First Taste: Izakaya Ku Opens in Fountain Valley

kuroll.jpg
ProfessorSalt.com
Introducing the Ku Roll

After months of anticipation and delays, Fountain Valley's Izakaya Ku held its grand opening on May 1. The new restaurant takes its name from the kanji character for "eat," and sets up shop along a short stretch of Brookhurst Street I'm naming Izakaya-Dōri, the street of Japanese pubs. They're nestling into a neighborhood where Kappo Honda and Shin Sen Gumi Robatayaki already have a strong following.


Typically, izakayas have very expansive menus composed of small dishes prepared with the full range of techniques used in the Japanese kitchen: grilled, fried, raw, stewed, and boiled. Like going to a diner with a 10-page menu, the trick for the izakaya eater is to find the areas where the chefs shine. Ku's opening menu narrows down the selection to a more manageable size than their neighbors', and differs by offering many fried dishes, and several hot pot, or "nabe" dishes on its menu. Ku's sushi selection is intelligently terse, and composed of Americanized rolls. There's enough sushi specialists within a few miles that it'd be foolish to offer a bigger variety here.

Interestingly, they have revived several dishes from Funashin, the Japanese restaurant that previously occupied that space since 1989. If you were a sentimental fan of Funashin's Sesame Chicken, Beef Teriyaki and Chicken Teriyaki know they're still offered, though I'm a bit baffled why they're on the menu of a restaurant trying to forge its own identity.

We tried several dishes during the grand opening, and the standout was the house-made tofu topped with a condiment of yama-imo and natto. Rather than the silken texture of industrial tofu, their roughly-ground soybeans firms into a fantastic texture that's simultaneously smooth and coarse on the tongue. Yama-imo is a root vegetable that has both the fresh crunch of raw jicama and the sliminess of fresh-cut okra, which also makes an appearance in this dish. Natto are the fermented soybeans with its own infamously savory mucilage. This sort of sliminess in food is onomatopoetically called "neba-neba" in Japanese, which is also the name of this texture-fest.

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ProfessorSalt.com
The Neba-Neba

All the food we ate this weekend was solid, nothing was done poorly, yet I left confused about the restaurant's mission. On the one hand, the very traditional ingredients like yama-imo, natto, and motsu say it's there to lure fobby Japanese expats. On the other hand, hyper-Americanized dishes like the sweetly-sauced Ku Roll and the held-over hits from Funashin seem like blatant gaijin-bait. Will offering both sides of that divide on one menu fuse its hardcore-Japanese and hiply-American identities, or split them? Perhaps the ease with which they toggle between both food cultures is the niche they're angling for on Izakaya-Dōri.

Location Info

Izakaya Ku - CLOSED

18120 Brookhurst St., Fountain Valley, CA

Category: Restaurant

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9 comments
Shuji Sakai
Shuji Sakai

Thanks for the heads-up, Curtis. Hadn't checked the rest of the shopping center when I was at Jinya a couple weeks ago. Will pay attention to that next visit.

Curtis Lam
Curtis Lam

On that topic, I got an e-mail from Kinokuniya Costa Mesa a couple of months ago that they would be moving locations from their BakerXHarbor spot soon. Not sure if this has happened yet.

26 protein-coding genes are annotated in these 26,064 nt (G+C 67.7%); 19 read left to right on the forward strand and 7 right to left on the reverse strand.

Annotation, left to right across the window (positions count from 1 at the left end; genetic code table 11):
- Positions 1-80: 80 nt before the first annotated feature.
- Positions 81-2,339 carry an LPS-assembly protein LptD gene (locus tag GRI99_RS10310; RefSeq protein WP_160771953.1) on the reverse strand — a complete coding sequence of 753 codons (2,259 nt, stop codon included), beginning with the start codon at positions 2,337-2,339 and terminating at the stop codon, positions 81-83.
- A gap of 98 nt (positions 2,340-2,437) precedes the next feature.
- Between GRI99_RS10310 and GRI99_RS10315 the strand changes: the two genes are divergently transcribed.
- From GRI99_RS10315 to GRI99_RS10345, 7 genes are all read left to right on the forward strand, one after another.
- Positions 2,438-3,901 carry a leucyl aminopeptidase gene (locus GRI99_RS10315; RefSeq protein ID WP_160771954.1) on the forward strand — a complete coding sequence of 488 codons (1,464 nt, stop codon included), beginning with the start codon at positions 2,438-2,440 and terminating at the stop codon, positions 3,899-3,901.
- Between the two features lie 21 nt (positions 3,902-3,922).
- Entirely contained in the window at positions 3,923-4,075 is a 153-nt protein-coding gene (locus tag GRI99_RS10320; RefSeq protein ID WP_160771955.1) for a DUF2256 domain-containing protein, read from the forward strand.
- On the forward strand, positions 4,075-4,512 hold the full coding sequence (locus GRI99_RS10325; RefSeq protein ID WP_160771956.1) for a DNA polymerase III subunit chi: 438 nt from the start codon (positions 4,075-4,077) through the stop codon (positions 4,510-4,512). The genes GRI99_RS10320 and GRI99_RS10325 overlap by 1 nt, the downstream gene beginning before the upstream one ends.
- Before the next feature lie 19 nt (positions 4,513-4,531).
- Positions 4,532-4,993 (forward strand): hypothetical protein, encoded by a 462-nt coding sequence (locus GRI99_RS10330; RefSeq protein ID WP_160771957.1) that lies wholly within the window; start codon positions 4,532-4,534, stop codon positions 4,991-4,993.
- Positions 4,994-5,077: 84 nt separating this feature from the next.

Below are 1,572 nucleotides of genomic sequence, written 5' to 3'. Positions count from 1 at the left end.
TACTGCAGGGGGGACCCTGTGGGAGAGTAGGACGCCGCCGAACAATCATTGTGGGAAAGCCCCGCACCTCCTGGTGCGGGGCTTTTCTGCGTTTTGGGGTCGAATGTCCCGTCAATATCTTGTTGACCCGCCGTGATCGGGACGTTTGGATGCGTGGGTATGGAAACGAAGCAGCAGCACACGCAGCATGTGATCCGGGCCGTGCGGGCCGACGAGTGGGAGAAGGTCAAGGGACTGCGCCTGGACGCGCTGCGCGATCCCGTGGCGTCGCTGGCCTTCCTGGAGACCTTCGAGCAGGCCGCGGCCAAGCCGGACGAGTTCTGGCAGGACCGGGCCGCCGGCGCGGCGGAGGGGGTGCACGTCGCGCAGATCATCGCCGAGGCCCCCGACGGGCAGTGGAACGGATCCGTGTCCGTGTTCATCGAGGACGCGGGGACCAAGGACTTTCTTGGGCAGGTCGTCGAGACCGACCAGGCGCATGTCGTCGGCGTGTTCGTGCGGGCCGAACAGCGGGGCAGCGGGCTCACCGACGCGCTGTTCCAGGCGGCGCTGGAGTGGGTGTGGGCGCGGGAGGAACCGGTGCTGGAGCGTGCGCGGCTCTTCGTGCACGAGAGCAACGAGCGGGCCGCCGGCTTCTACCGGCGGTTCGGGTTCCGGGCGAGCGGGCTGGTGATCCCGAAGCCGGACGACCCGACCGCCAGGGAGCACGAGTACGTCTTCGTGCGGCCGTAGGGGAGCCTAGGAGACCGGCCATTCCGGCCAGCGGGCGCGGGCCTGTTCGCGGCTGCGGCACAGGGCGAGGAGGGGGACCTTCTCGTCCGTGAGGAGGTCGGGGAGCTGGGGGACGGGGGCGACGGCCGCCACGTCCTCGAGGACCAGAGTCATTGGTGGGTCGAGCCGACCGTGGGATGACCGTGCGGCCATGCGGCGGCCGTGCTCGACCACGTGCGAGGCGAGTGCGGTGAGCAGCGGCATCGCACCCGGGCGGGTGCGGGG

Joe
Joe

That stretch along Brookhurst has a good concentration of Japanese places (although I am very bummed that the Ebisu market closed down a few months ago.)  Is the only other area in OC with a similarJapanese grouping the Bristol/Baker/Paularino corridor just south of the 405?      

Andrew Lee
Andrew Lee

Nice review of this place Shuji.  As a Japanese food enthusiast your review was very informative.

If you don't mind me asking, what camera do you use for these lovely photos?  I am in the market for a camera and am impressed with what you use.

Christian Z.
Christian Z.

Ate there a couple weeks ago on the first day of their soft opening and noticed a few Funashin offerings on their menu too. I think restaurants do this to please clientele of the old place. There's several examples of this throughout the county.

Shuji Sakai
Shuji Sakai

Didn't know Ebisu closed. Do drop us a note when you spot things, will you?

The intersection of Baker and Harbor is turning into another Japanese enclave. Marukai market's been there forever, but there's also the Kinokuniya bookstore kitty corner from Marukai, and the new Jinya location is opening up in that center. Any time you have that type of flocking, it portends even more flocking in the future.

Also in Irvine: the market on Culver & Walnut attracted the new Mitsuwa last year with its various restaurant tenants inside, and the Daiso store just opened a few weeks ago.

Shuji Sakai
Shuji Sakai

I used a Canon 7D w/ the 18-135mm starter kit lens to take these. Great, great camera body, but not a huge fan of the lens. It's good for tight, macro shots like the ones here, but otherwise, I would have bought a different lens.

Shuji Sakai
Shuji Sakai

 That makes sense, but other than those three Funashin dishes, there's no resemblance to the previous restaurant's bill of fare. Maybe it's enough to convert Funashin fans into Ku fans.

Joe
Joe

Marukai is a good market, actually better than Ebisu was.  Just sort of odd that it is a "membership store", where if you don't have the (very affordable) yearly membership they charge you like $2 for a single day membership to shop there.  Still worth it, though. 

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